EU countries agreed on the declaration on digital rights and principles

EU countries agreed on the declaration on digital rights and principles

The document aims to “promote European values within the digital transformation, putting people at the center, with digital technology benefiting all individuals, businesses, and society as a whole.”

The text of the declaration should serve as a reference point for businesses and other structures when developing and deploying new technologies. The declaration should also guide policy makers when reflecting on their vision of various aspects of the digital transformation.

Among those aspects are supporting solidarity and inclusion, ensuring connectivity, digital education, training and skills, as well as access to digital services online. The declaration emphasizes the importance of freedom of choice in interactions with algorithms and artificial intelligence systems and a fair digital environment, in particular for children and young.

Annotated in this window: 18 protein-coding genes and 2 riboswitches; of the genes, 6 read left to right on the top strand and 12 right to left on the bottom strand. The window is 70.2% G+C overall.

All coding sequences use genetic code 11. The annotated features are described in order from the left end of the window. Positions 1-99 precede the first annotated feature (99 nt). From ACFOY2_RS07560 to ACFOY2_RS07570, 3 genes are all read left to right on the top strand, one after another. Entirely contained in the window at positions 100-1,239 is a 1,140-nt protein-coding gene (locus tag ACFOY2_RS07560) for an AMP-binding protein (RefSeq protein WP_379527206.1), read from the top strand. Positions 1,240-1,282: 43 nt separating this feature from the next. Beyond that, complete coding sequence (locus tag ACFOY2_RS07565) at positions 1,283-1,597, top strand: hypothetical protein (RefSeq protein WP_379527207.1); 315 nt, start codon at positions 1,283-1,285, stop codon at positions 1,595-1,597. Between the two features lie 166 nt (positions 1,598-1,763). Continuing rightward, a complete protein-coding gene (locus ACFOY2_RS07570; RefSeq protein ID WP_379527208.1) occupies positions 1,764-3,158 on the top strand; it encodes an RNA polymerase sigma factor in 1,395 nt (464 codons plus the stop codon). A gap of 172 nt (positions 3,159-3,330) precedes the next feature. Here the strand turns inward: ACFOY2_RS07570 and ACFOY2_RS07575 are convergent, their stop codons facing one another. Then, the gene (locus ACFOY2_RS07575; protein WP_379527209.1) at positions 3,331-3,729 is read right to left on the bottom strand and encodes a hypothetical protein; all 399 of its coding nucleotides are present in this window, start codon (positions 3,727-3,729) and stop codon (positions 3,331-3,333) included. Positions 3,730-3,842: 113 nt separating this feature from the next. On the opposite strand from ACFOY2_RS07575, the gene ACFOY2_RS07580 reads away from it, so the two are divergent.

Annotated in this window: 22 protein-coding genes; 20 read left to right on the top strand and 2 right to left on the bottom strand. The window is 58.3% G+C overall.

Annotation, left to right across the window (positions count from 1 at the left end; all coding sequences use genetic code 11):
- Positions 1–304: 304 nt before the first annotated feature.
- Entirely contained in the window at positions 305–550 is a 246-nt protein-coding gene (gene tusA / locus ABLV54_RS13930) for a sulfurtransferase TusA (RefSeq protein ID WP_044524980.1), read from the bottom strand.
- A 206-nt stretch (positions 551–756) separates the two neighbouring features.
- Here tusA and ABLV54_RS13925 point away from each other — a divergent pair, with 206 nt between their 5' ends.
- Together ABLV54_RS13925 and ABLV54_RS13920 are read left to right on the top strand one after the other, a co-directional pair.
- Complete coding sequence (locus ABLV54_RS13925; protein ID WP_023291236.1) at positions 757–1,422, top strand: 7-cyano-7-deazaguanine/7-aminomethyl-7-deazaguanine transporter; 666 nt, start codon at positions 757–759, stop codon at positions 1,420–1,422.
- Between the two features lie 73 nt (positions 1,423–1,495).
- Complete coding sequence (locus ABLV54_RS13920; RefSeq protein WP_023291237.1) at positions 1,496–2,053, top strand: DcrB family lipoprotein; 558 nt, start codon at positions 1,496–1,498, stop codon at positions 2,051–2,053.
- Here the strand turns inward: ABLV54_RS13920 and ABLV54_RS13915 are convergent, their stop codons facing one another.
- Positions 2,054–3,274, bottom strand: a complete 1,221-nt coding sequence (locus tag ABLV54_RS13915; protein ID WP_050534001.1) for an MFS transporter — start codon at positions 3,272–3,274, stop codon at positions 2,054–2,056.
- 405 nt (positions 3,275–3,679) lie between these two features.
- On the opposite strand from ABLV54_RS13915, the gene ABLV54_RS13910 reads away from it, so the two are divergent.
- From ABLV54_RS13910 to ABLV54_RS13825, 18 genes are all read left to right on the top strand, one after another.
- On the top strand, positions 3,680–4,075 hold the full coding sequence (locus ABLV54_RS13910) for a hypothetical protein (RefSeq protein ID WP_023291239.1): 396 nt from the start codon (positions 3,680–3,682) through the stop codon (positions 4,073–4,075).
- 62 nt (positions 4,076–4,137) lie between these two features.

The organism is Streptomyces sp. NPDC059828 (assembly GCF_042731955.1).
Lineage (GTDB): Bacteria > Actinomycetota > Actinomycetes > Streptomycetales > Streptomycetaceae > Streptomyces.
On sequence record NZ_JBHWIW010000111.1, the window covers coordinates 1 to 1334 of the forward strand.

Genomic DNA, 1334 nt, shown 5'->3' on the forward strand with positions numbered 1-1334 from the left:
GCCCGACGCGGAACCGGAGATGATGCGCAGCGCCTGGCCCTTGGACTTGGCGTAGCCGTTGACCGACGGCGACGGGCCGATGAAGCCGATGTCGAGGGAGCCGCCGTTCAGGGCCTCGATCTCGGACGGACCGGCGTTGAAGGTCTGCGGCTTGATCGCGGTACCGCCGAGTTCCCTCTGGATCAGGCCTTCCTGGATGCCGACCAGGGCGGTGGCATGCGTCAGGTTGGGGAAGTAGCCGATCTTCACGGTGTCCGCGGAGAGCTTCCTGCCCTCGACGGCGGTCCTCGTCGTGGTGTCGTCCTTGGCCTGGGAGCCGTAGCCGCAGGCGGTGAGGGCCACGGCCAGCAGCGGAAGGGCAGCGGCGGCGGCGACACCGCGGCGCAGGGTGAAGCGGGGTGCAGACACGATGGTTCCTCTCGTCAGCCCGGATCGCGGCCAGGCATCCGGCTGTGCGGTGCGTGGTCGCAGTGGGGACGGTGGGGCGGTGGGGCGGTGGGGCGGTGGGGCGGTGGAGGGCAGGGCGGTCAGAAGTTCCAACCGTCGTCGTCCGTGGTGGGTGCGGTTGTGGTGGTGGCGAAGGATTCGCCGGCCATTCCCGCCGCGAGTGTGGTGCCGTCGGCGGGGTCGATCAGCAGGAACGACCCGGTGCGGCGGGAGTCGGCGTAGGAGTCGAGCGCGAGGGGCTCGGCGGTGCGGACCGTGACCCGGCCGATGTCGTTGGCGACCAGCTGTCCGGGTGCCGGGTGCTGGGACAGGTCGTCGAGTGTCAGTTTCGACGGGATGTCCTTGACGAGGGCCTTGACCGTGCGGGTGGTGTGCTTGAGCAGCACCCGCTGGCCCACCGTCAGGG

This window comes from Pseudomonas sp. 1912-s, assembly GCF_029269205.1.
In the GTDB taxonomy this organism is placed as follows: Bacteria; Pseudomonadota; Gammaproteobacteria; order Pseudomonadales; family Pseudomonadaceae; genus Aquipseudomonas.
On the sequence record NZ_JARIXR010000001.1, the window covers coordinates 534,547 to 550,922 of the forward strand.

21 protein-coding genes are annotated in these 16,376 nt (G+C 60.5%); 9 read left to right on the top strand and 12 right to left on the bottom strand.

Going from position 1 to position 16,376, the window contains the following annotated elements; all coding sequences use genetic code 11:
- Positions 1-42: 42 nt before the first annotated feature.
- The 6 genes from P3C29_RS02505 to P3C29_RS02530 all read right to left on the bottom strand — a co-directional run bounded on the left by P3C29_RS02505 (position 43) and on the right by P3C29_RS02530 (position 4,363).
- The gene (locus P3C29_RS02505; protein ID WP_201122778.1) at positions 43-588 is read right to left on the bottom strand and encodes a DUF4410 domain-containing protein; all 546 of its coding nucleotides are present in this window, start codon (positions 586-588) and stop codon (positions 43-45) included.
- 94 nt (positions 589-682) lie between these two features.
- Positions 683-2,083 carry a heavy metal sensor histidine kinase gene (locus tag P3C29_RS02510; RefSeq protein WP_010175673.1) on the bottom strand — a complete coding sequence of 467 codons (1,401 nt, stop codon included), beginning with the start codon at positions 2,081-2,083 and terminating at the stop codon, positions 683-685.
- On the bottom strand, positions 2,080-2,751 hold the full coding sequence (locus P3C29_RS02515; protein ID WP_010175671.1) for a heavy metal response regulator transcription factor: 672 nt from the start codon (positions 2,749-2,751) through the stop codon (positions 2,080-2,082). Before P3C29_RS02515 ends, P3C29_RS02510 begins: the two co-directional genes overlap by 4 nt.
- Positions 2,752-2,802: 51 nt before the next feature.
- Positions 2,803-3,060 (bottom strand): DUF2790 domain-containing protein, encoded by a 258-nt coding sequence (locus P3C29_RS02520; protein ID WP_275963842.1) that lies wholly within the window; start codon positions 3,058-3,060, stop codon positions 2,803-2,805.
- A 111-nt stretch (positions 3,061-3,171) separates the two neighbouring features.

The document also includes a statement that the “EU way for the digital transformation” “encompasses in particular digital sovereignty.” No further explanation of the term is provided.

It is worth noting that, if understood in accordance with its natural definition, sovereignty lies far ahead of the European Union. The U.S. have wiretapped their European allies; U.S. IT companies have evaded taxed in the EU; and U.S. intelligence agencies have obtained access to the Europeans’ personal data and are not willing to let go of that. Also, none of the EU countries has a strong alternative to Google services or an operating system of its own at its disposal.

The agreements reached on Monday will now be subject to separate approval by the Council, the European Parliament, and the Commission.